Pardon the rephrased statement of James Carville- but ultimately, it’s inventory that is going to define the bursting of the housing bubble. From the current report of the Arizona Real Estate Center: With 5,545 recorded sales, the resale home market in July continued the slowing trend. Although this activity is slightly above the 5,460 sales of June 2006, it is well below last year’s 10,200 recorded sales. Although there was a slight increase in sales from June to July, it wasn’t enough to put a dent in the current inventory. The number of Phoenix listings now stands at 53,126. It’s been awhile since we’ve looked at the graph of sales vs. listings. (Data from Arizona MLS) The graph has been updated to show data back to 2002:
July 2006 sales numbers most closely resemble the sales numbers of July 2002 (5736 sales) – which was considered a good year. A 2002 article states: In recent weeks, (in addition to Richmond American, the focus of the article) other home builders also said they were surprised that orders for new homes remained so strong in metro Phoenix. If this month’s sales numbers were in a vacuum then it wouldn’t look bad. However, in July of 2002, there were 25,928 listings- half as many as we have today!
As the graph shows, sales are not out of line with their performance in the recent past. However, the housing sector is being hurt by the rapid rise in inventory. The "soft landing" crowd would have you believe that a strong economy, job growth, desirable area, etc.- will be sufficient to prevent a significant downturn. If that were the case, the number of properties being listed would not continue to rise at an alarming rate.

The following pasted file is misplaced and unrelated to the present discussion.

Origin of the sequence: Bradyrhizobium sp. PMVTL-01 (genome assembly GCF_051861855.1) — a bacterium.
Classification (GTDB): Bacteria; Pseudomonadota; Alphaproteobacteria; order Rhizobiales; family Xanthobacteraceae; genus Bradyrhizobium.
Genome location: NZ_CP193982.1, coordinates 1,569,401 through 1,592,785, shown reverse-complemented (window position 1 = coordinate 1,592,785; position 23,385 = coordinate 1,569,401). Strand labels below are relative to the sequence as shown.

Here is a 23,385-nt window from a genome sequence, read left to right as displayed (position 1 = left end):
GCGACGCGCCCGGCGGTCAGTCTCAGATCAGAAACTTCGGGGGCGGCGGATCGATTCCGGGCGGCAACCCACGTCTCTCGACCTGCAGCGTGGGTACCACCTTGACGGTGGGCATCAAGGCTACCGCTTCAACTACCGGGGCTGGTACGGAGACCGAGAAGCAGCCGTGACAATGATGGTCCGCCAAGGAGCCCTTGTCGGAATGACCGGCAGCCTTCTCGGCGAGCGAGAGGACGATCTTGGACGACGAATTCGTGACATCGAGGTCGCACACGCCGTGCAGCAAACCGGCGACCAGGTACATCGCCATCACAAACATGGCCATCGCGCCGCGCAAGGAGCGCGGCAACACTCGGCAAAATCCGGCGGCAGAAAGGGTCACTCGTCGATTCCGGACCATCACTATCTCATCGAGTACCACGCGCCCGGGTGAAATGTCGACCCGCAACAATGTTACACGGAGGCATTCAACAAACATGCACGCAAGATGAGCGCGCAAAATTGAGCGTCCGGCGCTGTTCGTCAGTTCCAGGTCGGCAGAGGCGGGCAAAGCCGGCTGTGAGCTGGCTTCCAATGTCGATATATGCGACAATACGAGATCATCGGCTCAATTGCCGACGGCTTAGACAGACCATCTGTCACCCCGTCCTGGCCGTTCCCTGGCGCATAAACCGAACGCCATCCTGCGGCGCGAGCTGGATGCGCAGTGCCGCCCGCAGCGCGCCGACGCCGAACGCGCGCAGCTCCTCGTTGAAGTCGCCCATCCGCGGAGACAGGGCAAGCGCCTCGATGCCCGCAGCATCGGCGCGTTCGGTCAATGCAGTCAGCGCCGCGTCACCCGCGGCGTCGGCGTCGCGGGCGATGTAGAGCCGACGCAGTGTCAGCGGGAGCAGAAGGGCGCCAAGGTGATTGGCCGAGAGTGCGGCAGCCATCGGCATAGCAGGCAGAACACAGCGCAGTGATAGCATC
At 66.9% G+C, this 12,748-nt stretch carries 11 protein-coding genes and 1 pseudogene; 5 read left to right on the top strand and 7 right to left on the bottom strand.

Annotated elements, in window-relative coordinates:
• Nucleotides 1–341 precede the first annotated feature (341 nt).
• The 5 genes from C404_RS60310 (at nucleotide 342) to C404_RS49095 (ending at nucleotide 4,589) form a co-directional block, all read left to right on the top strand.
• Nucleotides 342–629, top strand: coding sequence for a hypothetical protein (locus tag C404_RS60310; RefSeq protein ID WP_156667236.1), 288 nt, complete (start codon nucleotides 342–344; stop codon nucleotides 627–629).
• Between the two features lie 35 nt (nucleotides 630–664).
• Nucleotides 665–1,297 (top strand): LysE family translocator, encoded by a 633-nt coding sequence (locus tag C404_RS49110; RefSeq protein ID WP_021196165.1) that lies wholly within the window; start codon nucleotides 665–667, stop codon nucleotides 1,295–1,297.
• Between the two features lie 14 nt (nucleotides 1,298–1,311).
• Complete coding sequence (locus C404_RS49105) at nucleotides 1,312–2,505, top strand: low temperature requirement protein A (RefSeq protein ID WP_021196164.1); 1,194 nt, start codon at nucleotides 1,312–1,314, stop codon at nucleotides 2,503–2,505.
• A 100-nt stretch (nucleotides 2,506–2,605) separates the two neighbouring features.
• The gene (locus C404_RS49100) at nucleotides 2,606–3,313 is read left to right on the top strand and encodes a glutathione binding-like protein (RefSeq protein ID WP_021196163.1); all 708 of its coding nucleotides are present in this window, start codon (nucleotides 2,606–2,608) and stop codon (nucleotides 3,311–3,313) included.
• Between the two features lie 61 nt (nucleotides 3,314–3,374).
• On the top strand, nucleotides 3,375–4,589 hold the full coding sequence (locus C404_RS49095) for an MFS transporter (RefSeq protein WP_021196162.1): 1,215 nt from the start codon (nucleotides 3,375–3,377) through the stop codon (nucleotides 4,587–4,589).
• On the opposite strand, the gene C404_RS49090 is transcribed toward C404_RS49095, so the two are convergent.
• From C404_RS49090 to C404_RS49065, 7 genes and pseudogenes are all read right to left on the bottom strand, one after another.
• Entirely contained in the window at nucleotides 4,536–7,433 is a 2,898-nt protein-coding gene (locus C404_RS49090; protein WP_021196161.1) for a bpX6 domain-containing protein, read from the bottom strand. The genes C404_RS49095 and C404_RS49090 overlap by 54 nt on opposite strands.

There are currently 9.5 times more listings than homes sold- nearly 10 sellers for every buyer– and this figure is only for the resale market. According to Valleywide Homes, there are 4880 builder specs available as well. Additionally, 44% of Valley listings are vacant, the builders keep on building, and well… even the robust and desirable Valley of the Sun can’t keep up.
If sales remain at the current level, (which they won’t- sales are seasonal and drop after August) and inventory remains at current levels (which it won’t, homes continue to go up across the Valley) it would take nearly a year to clear out all the homes for sale.
The large number of vacant properties and specs belies the "sellers will wait for their price" theory– there are too many people who can’t wait. One indication of this is the increase in the number of price reductions on ZipRealty, even with all the relists.
Forget what you know about past housing downturns. In spite of any other factors, the housing landing will be hard, and the culprit will be inventory.